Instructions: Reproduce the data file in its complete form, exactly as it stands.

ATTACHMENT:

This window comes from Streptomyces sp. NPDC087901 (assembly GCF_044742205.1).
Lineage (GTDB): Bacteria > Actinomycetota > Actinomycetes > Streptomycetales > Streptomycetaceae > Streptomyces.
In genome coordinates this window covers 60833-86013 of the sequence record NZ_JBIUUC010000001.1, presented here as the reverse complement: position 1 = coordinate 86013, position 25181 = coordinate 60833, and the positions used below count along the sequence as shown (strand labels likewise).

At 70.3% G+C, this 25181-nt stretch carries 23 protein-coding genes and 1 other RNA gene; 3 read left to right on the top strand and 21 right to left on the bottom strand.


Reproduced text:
This window comes from Streptomyces sp. NPDC087901 (assembly GCF_044742205.1).
Lineage (GTDB): Bacteria > Actinomycetota > Actinomycetes > Streptomycetales > Streptomycetaceae > Streptomyces.
In genome coordinates this window covers 60833-86013 of the sequence record NZ_JBIUUC010000001.1, presented here as the reverse complement: position 1 = coordinate 86013, position 25181 = coordinate 60833, and the positions used below count along the sequence as shown (strand labels likewise).

At 70.3% G+C, this 25181-nt stretch carries 23 protein-coding genes and 1 other RNA gene; 3 read left to right on the top strand and 21 right to left on the bottom strand.